Tracey L. Meares of Yale University Law School and Gwen Prowse of Yale University have posted “Policing as a Public Good: Reflecting on the Term ‘To Protect and Serve’ As Dialogues of Abolition” (University of Florida Levin College of Law Research Paper Forthcoming) on SSRN. The following is the abstract.

This Essay is based on a lecture that was to be delivered in person in March 2020 but was cancelled as a result of the initial ravages of the COVID-19 pandemic. That a discussion of policing in the United States was cancelled because of what may well turn out to be the most significant public health crisis of this decade, if not this century, is important as these two subjects are intimately related. Sociologists and others have long noted that crime and especially violent crime, is concentrated in places. Research is also clear that the state’s primary response to concentrated violence in communities has been to send police and other apparatus of the criminal legal system to respond to crime rather than to provide state supports and other resources better aimed at preventing the circumstances that render certain neighborhoods susceptible to violence.

The goal of research described here is to investigate how ordinary people discuss a reconceptualization of policing in ways that respond to the current moment. The data from the Portals Poling Project (https://www.portalspolicingproject.com/) comprise a set of over 850 conversations recorded and transcribed between 2016 and 2018, and that took place between dyads of people located across fourteen neighborhoods among six cities: Baltimore, Chicago, Los Angeles, Milwaukee, Mexico City, and Newark. Much social science literature predicts that people will disengage from the state as a result of negative police treatment. For example, legal scholars argue that excessive police force can lead to distrust in the law and police as legal actors. This Essay focuses on a key phrase participants discussed with one another, “Protect and Serve” (and its variants), and argues that even when people are unrelentingly negative in their characterization of police and policing, they are more likely to argue for an aspirational vision of policing rather than state disengagement and self-policing. The argument here is that this analysis is very relevant to the current discussion regarding police abolition where a key question is how people who regularly experience the strong hand of the state think about what role the state should play in their lives. This Article concludes by suggesting that when listening to the public safety recommendations race-class subjugated communities offer, these ideations should be understood as part of a reconstructive process—imagining new state formations—as opposed to an erasure of the state in its entirety.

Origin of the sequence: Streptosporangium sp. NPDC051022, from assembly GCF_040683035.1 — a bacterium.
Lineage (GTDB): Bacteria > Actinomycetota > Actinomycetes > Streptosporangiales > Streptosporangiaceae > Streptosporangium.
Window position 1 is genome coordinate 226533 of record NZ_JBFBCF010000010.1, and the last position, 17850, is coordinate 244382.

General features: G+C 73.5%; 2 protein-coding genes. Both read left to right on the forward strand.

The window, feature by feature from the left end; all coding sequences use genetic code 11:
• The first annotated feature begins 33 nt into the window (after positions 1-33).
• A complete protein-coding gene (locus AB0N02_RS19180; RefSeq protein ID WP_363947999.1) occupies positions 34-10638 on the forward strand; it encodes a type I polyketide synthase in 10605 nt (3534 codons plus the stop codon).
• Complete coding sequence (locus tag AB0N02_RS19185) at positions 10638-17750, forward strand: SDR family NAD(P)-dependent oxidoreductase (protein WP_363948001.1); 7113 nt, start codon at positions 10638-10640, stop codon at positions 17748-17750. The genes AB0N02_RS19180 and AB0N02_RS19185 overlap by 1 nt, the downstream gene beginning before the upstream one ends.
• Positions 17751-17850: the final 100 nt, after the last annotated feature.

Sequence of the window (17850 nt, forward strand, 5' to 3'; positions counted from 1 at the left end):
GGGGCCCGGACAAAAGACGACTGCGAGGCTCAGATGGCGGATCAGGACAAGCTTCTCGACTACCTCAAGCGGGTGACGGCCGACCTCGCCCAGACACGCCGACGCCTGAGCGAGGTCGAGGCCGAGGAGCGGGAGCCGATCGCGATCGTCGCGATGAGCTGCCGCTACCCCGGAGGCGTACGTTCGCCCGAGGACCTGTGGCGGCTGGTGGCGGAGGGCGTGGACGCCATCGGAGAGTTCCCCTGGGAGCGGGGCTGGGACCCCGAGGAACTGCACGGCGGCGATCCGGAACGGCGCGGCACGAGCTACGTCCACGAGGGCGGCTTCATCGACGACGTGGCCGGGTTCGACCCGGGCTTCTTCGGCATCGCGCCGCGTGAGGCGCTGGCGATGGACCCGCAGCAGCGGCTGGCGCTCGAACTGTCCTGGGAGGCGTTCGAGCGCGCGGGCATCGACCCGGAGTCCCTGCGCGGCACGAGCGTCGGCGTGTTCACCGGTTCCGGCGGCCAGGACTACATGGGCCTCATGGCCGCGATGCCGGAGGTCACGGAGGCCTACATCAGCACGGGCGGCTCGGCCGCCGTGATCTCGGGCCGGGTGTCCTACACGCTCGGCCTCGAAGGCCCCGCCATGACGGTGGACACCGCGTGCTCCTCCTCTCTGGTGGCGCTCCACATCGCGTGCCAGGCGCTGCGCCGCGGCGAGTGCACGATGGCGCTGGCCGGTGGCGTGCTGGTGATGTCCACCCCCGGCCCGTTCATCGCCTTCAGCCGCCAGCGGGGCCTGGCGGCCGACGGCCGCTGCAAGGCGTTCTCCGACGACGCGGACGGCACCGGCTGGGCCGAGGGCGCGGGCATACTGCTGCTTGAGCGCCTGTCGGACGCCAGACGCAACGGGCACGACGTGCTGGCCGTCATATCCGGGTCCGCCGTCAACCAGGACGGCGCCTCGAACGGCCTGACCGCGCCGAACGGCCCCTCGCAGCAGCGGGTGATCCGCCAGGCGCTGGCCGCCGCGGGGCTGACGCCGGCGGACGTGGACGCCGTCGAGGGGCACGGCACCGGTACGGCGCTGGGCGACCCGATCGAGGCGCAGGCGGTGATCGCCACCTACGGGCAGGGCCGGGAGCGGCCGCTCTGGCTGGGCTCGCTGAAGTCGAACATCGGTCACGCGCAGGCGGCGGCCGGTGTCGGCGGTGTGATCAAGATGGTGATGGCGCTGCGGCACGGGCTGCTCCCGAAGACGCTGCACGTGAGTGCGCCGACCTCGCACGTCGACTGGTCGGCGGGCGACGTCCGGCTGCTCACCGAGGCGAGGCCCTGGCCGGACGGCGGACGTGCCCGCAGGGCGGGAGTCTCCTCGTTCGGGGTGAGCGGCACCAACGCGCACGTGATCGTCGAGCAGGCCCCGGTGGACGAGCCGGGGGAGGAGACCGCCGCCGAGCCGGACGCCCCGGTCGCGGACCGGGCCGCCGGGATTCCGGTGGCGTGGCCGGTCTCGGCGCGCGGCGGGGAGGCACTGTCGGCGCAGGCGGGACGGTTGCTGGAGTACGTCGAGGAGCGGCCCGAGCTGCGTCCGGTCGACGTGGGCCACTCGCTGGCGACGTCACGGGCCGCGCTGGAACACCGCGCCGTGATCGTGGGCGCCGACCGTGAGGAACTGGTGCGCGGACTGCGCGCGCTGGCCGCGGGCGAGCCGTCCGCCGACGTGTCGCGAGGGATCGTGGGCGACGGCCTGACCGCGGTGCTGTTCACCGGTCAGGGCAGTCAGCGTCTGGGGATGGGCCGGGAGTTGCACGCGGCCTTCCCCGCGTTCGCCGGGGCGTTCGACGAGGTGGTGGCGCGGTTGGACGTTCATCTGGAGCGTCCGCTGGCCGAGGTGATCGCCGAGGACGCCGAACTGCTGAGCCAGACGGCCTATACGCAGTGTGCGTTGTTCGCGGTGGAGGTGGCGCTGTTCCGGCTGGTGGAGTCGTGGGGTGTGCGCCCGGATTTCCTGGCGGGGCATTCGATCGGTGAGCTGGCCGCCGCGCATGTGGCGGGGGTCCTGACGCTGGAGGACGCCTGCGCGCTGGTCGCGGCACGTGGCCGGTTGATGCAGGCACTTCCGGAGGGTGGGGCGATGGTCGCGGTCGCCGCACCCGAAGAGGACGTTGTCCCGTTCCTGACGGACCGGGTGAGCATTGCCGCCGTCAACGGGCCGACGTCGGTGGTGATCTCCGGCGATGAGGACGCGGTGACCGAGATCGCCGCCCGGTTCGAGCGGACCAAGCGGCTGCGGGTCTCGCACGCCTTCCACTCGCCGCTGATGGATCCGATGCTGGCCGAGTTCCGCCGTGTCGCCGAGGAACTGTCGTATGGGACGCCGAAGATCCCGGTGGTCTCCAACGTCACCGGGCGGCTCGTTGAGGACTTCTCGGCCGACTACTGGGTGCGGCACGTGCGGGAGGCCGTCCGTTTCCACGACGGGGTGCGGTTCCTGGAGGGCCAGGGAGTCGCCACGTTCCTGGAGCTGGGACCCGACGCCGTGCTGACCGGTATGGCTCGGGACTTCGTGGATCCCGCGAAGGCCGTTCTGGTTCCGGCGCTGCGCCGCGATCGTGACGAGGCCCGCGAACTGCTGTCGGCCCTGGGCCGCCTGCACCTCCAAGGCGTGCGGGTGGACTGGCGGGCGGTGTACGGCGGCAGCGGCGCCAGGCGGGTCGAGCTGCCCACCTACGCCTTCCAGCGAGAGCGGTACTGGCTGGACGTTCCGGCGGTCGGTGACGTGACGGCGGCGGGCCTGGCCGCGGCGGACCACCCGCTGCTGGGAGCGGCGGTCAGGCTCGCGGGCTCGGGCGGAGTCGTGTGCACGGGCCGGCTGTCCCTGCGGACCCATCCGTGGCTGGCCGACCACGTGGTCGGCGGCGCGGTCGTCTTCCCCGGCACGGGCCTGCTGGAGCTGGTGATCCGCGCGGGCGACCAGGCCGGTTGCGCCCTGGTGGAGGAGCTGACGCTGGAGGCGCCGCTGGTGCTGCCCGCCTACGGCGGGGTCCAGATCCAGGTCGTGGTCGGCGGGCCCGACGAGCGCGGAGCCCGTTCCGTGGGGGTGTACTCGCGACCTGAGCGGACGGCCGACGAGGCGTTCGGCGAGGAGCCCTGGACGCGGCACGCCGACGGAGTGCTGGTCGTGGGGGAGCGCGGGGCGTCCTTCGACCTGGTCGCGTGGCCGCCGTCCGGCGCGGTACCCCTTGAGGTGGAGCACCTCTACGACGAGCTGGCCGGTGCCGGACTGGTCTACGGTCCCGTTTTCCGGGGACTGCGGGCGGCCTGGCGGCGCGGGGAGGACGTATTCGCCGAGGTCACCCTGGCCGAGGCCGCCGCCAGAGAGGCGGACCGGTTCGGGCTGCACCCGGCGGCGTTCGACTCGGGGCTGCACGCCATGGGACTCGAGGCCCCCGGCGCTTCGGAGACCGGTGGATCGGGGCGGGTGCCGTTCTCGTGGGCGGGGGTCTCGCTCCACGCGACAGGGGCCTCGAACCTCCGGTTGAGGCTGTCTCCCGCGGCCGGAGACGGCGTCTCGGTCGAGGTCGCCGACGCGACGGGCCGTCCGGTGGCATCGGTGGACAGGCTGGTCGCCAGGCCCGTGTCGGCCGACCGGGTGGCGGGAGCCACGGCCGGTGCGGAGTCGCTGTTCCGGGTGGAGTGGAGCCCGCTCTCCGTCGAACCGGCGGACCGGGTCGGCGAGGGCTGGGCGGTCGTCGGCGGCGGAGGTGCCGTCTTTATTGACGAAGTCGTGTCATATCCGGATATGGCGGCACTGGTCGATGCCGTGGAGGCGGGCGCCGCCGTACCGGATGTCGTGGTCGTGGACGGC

Citation:
Meares, Tracey Louise and Prowse, Gwen, Policing as a Public Good: Reflecting on the Term ‘To Protect and Serve’ As Dialogues of Abolition (January 18, 2021). University of Florida Levin College of Law Research Paper Forthcoming, Available at SSRN: https://ssrn.com/abstract=3768726

Tracey L. Meares

Associate Reporter, Policing Principles

Tracey L. Meares is the Walton Hale Hamilton Professor of Law at Yale Law School. She has worked extensively with the federal government, having served on the Committee on Law and Justice, a National Research Council Standing Committee of the National Academy of Sciences from 2004–2011. Additionally, she has served on two National Research Council Review Committees: one to review research on police policy and practices, which produced the book, Fairness and Effectiveness in Policing: The Evidence and another to review the National Institute of Justice, Strengthening the National Institute of Justice. In November of 2010, she was named by Attorney General Eric Holder to sit on the Department of Justice’s newly-created Science Advisory Board; and in December 2014, President Obama named her as a member of his Task Force on 21st Century Policing.

Gwen Prowse

Yale University

Gwen Prowse is a joint PhD candidate in political science and African American studies. Her work examines how everyday people become involved in civic life, narrate their experiences with government, and describe policy outcomes that ensure their flourishing. She is a research fellow with the Institute for Social Policy Studies (ISPS) and affiliated with the Justice Collaboratory at Yale Law School. She is also a co-PI for the Portals Policing Project, which examines how police-citizen interactions shape political knowledge and political discourse in majority-Black communities in the United States.

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